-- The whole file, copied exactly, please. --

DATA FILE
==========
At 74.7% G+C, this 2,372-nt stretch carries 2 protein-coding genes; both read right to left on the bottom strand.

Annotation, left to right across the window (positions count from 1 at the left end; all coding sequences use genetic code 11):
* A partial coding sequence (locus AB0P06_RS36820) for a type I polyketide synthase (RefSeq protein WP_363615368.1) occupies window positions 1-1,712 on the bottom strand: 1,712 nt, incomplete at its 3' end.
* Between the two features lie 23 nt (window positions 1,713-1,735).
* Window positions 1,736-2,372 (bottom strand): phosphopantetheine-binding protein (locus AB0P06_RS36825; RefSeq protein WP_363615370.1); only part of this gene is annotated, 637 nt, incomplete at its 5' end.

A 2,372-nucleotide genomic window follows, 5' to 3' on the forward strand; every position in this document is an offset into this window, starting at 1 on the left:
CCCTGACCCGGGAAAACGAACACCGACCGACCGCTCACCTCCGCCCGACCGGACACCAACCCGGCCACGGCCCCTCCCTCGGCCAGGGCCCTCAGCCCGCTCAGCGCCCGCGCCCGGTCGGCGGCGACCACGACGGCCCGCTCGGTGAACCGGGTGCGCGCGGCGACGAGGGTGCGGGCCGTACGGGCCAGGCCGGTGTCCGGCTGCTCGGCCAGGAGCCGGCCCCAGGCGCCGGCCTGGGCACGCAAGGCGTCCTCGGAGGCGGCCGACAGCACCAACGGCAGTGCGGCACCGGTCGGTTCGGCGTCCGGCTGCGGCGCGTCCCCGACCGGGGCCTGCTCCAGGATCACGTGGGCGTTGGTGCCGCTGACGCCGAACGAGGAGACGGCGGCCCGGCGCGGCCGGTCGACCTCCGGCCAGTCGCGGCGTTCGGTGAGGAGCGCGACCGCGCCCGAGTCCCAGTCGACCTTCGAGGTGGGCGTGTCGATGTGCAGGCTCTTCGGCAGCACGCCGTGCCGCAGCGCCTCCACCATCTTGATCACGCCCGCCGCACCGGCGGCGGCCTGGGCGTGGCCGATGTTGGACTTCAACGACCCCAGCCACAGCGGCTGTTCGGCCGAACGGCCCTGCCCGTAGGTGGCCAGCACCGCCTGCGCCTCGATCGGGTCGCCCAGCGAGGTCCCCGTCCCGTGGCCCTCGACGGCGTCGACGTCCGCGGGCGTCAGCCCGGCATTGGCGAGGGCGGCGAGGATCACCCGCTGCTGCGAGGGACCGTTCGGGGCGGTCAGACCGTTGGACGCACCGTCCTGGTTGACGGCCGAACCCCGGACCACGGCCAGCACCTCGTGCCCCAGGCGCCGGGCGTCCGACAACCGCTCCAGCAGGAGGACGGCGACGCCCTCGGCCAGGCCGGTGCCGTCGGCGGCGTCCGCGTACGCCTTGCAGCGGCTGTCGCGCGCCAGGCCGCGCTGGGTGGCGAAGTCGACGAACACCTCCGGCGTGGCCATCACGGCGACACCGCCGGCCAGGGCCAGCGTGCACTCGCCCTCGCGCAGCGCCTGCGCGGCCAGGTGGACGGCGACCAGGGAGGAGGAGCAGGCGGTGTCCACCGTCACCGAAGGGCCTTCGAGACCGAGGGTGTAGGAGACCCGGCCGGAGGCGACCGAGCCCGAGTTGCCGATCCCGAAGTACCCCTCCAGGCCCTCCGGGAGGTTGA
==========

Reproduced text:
At 74.7% G+C, this 2,372-nt stretch carries 2 protein-coding genes; both read right to left on the bottom strand.

Annotation, left to right across the window (positions count from 1 at the left end; all coding sequences use genetic code 11):
* A partial coding sequence (locus AB0P06_RS36820) for a type I polyketide synthase (RefSeq protein WP_363615368.1) occupies window positions 1-1,712 on the bottom strand: 1,712 nt, incomplete at its 3' end.
* Between the two features lie 23 nt (window positions 1,713-1,735).
* Window positions 1,736-2,372 (bottom strand): phosphopantetheine-binding protein (locus AB0P06_RS36825; RefSeq protein WP_363615370.1); only part of this gene is annotated, 637 nt, incomplete at its 5' end.

A 2,372-nucleotide genomic window follows, 5' to 3' on the forward strand; every position in this document is an offset into this window, starting at 1 on the left:
CCCTGACCCGGGAAAACGAACACCGACCGACCGCTCACCTCCGCCCGACCGGACACCAACCCGGCCACGGCCCCTCCCTCGGCCAGGGCCCTCAGCCCGCTCAGCGCCCGCGCCCGGTCGGCGGCGACCACGACGGCCCGCTCGGTGAACCGGGTGCGCGCGGCGACGAGGGTGCGGGCCGTACGGGCCAGGCCGGTGTCCGGCTGCTCGGCCAGGAGCCGGCCCCAGGCGCCGGCCTGGGCACGCAAGGCGTCCTCGGAGGCGGCCGACAGCACCAACGGCAGTGCGGCACCGGTCGGTTCGGCGTCCGGCTGCGGCGCGTCCCCGACCGGGGCCTGCTCCAGGATCACGTGGGCGTTGGTGCCGCTGACGCCGAACGAGGAGACGGCGGCCCGGCGCGGCCGGTCGACCTCCGGCCAGTCGCGGCGTTCGGTGAGGAGCGCGACCGCGCCCGAGTCCCAGTCGACCTTCGAGGTGGGCGTGTCGATGTGCAGGCTCTTCGGCAGCACGCCGTGCCGCAGCGCCTCCACCATCTTGATCACGCCCGCCGCACCGGCGGCGGCCTGGGCGTGGCCGATGTTGGACTTCAACGACCCCAGCCACAGCGGCTGTTCGGCCGAACGGCCCTGCCCGTAGGTGGCCAGCACCGCCTGCGCCTCGATCGGGTCGCCCAGCGAGGTCCCCGTCCCGTGGCCCTCGACGGCGTCGACGTCCGCGGGCGTCAGCCCGGCATTGGCGAGGGCGGCGAGGATCACCCGCTGCTGCGAGGGACCGTTCGGGGCGGTCAGACCGTTGGACGCACCGTCCTGGTTGACGGCCGAACCCCGGACCACGGCCAGCACCTCGTGCCCCAGGCGCCGGGCGTCCGACAACCGCTCCAGCAGGAGGACGGCGACGCCCTCGGCCAGGCCGGTGCCGTCGGCGGCGTCCGCGTACGCCTTGCAGCGGCTGTCGCGCGCCAGGCCGCGCTGGGTGGCGAAGTCGACGAACACCTCCGGCGTGGCCATCACGGCGACACCGCCGGCCAGGGCCAGCGTGCACTCGCCCTCGCGCAGCGCCTGCGCGGCCAGGTGGACGGCGACCAGGGAGGAGGAGCAGGCGGTGTCCACCGTCACCGAAGGGCCTTCGAGACCGAGGGTGTAGGAGACCCGGCCGGAGGCGACCGAGCCCGAGTTGCCGATCCCGAAGTACCCCTCCAGGCCCTCCGGGAGGTTGA